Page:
Saturday, August 11, 2018

Wolfheart by Richard A Knaak

Written by Richard A. Knaak
World of Warcraft
$7.99 in Kindle Format

I'm a fan of Richard A. Knaak from way back in the 80's. I read his Legend of Huma and Kaz the Minotaur as well as his numerous Dragonrealm series. In those days Dark Horse and the Gryphon were some unique characters although the Farmboy who saves the world cliche was in full bloom.

Since then Richard A. Knaak has done work for a variety of properties including Diablo and World of Warcraft.

The last time I knew anything about Warcraft, Thrall was warchief, Night Elves were an almost unknowable immortal force and there were many stories to yet to be told.

So licensed settings change quick yeah?

Thrall is apparently dead. There's a brand new warchief in play and he isn't a fan of "can't we all get along." Instead, he's an aggressor. He leads the Horde on a mission against the Night Elves and the Alliance.

The Night Elves? No longer immortal. They are aging and susceptible to disease. One of the characters introduced in the book, Jarod Shadowsong, is brought in trying to save his lover, Shalasyr, whose once immortal frame cannot resist the lure of death anymore.

Mind you, much like many older characters, the pains and aches of these Night Elves are for storytelling purposes only. Few of them are ever hindered by these aches. There's not a "Malfurion staggered and fell to the ground clutching his chest knowing that the foe would get away this time..." No, it's purely a storytelling device used here.

The Alliance? Well, it's got members I don't recall hearing about before, including some dark dwarves whose portrayal as being paranoid of others up to the point of bringing their own food to large gatherings, such as that of the alliance, is entertaining and gives us a different take of the dwarf.

The gnomes and goblins of the Warcraft setting, always playing with technology that is resource intensive and dangerous to both user and enemy, are in full force here as well.

In terms of readability, I enjoyed Richard's work even though so much had changed. If you like the World of Warcraft and are a regular reader, the changes might be normal for you or you might already be passed these. This is a done in one book that ties into the other books and history of the setting so it's a fixed point in time in a setting that keeps moving forward.

Made me glad that I wasn't playing a game in the setting. I get mad enough when events like the Spellplague happen and give us a massive time skip in a setting to 'shake it up'. All of the changes described in this volume would make me leery of ever playing in such a setting again.

In terms of gaming, if you're looking to shake things up, this novel has enough inspiration to last for numerous campaign settings:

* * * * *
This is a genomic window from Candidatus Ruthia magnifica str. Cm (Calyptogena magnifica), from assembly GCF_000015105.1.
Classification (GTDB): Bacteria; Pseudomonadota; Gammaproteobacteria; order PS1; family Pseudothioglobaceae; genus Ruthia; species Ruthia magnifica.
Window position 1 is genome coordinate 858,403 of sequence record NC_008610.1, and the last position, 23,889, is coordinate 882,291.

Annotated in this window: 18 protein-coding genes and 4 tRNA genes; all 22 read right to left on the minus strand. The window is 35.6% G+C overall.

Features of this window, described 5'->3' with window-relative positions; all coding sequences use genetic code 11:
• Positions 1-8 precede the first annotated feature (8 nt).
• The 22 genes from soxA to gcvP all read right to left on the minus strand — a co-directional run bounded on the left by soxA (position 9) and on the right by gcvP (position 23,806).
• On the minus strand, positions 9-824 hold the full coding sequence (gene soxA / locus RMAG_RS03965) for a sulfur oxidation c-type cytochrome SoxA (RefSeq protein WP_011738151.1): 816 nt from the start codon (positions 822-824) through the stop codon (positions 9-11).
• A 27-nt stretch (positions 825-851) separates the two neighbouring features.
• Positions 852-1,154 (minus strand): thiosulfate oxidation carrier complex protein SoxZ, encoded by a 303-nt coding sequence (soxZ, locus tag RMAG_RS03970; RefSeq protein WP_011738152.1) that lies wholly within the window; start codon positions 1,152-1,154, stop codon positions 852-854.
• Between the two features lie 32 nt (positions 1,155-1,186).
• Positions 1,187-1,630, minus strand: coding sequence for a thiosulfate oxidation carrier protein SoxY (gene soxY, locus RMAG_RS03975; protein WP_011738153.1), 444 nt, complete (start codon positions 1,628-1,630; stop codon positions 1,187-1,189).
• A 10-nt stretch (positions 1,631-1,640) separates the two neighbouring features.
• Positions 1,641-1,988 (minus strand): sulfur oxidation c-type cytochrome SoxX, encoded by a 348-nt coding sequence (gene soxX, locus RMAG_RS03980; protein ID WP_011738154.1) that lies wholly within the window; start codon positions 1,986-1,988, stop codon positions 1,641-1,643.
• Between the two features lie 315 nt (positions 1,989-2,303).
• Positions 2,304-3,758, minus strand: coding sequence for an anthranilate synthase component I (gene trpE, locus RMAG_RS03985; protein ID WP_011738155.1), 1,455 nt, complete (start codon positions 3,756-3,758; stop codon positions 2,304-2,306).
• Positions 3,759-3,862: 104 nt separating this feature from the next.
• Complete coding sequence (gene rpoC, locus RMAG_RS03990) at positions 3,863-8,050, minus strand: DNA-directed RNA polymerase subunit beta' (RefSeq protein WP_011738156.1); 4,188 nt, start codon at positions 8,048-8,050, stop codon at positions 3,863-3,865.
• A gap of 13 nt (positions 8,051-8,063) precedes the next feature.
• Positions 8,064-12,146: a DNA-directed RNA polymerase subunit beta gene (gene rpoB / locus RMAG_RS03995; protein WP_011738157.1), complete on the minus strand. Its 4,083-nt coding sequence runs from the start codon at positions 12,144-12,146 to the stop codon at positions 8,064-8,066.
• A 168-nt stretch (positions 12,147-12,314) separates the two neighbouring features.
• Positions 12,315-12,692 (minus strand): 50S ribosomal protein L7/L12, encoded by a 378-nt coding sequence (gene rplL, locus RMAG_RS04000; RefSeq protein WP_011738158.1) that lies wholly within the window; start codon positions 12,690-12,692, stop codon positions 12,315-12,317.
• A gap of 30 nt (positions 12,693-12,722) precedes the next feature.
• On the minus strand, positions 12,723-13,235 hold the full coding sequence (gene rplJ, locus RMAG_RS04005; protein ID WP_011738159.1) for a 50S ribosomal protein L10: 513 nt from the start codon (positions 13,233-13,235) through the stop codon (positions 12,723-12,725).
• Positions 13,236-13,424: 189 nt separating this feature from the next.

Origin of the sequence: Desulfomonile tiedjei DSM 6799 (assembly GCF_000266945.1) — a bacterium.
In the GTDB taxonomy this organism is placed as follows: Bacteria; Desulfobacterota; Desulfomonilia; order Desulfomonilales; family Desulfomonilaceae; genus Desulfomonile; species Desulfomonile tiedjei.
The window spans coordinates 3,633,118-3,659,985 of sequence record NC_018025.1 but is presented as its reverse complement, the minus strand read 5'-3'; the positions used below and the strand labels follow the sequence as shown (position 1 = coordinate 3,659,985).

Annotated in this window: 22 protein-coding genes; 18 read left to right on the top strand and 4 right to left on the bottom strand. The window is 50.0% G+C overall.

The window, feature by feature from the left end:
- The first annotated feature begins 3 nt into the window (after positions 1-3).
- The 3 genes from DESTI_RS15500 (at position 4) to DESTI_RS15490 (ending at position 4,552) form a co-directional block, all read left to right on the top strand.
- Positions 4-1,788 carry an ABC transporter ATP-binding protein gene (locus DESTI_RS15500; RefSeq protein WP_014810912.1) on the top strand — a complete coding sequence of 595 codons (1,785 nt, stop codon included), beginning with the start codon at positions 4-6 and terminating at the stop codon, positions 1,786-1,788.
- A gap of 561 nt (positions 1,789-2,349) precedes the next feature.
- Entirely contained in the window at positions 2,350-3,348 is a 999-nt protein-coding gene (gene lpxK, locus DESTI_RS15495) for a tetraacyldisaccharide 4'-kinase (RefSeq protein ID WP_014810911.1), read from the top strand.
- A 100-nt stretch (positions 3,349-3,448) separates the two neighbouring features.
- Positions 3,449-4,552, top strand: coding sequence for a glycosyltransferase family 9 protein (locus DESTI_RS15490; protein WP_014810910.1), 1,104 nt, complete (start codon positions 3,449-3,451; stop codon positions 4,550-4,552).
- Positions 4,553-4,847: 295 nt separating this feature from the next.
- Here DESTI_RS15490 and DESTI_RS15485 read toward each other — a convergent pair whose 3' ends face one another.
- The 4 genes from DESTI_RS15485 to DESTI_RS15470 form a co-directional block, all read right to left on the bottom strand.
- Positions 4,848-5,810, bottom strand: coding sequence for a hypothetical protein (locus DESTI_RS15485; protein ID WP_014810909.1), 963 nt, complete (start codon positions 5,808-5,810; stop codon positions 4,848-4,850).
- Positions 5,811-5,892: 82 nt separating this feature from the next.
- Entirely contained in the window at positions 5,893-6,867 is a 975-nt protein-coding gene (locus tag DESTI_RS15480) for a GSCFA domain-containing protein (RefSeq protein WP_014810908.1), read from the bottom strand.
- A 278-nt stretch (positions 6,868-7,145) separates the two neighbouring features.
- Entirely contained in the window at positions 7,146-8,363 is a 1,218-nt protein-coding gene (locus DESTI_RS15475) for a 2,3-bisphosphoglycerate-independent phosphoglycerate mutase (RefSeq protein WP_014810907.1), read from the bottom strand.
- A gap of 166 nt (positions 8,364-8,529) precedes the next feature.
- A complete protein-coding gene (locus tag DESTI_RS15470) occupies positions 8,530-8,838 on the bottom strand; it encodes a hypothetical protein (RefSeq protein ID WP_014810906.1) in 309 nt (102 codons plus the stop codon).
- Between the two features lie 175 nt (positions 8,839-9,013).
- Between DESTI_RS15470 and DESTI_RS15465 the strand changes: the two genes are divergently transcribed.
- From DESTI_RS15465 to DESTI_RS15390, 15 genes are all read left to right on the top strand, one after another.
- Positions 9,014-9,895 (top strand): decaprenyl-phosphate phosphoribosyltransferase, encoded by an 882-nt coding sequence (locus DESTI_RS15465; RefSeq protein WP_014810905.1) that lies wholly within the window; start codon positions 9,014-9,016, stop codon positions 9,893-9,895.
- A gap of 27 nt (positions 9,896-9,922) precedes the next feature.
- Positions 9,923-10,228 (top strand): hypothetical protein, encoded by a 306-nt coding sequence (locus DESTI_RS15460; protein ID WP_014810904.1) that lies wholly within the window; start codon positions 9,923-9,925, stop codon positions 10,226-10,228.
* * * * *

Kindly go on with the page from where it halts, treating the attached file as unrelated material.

1. The Old Order Changes: Take your pick. The orcs have a new leader. The Night Elves are no longer immortal. The spirit of one of the ancients chooses a new champion in the modern era. The landscape itself is shaken up. Forces that were once enemies are now potential allies.

2. Sowing Dissension: Being a long-lived race, the Night Elves have had a few splits. But what happens when some of those errant children wish to return home? What happens if during those negotiations some of those elves are murdered? There are always numerous factions within the factions. Just because some Night Elves rever the druids and priests doesn't mean they all do.

3. The Enemy of My Enemy: The wolfkin in this series, worgen, werewolves who have control over their own shapeshifting, are lead by a man who once quit the alliance. In doing so, he created a rift among the human kingdoms. That rift is not easily mended but under threat of destruction by the orcs, well, giving someone another chance as opposed to being wiped out? Let's take a roll of those dice eh?

4. Competent Enemies: One of the nice changes of pace here is that the Horde are dangerous. They are cunning. They are competent warriors in the field. They have strategies in place for dealing with things like scouts and reconnaissance. In some aspects, the orcs as portrayed by Richard A. Knaak should have wiped out all resistance in this book. With their numbers and abilities, they had too much of a head start against the opposition. Divine resistance indeed. Where Thrall might have been a sympathetic hero, Garrosh is strong, cunning, and has powerful alliances and allies on his own side. His failure to take a complete victory here is a hand waved situation.

5. Relationships: In a campaign that involves characters, and there's nothing wrong with beer and pretzels Dungeons and Dragons, but in one that involves the relationships between characters, there are lovers, friends, family and rivals and frienemies. Use them all. Some will be poisoned by the actions the characters take. Will they seek to make them better? Some will be cast aside as the characters experience their own growth and their own wants and needs change.

Wolfheart is a novel that thanks to it being done in one, is an interesting look at a setting in motion that has probably already left the actions and elements of this novel in the distant past. Richard's writing allows one to see how the various conflicts of the world happen as the battle for resources and the need to redeem ancient actions shapes the modern world.

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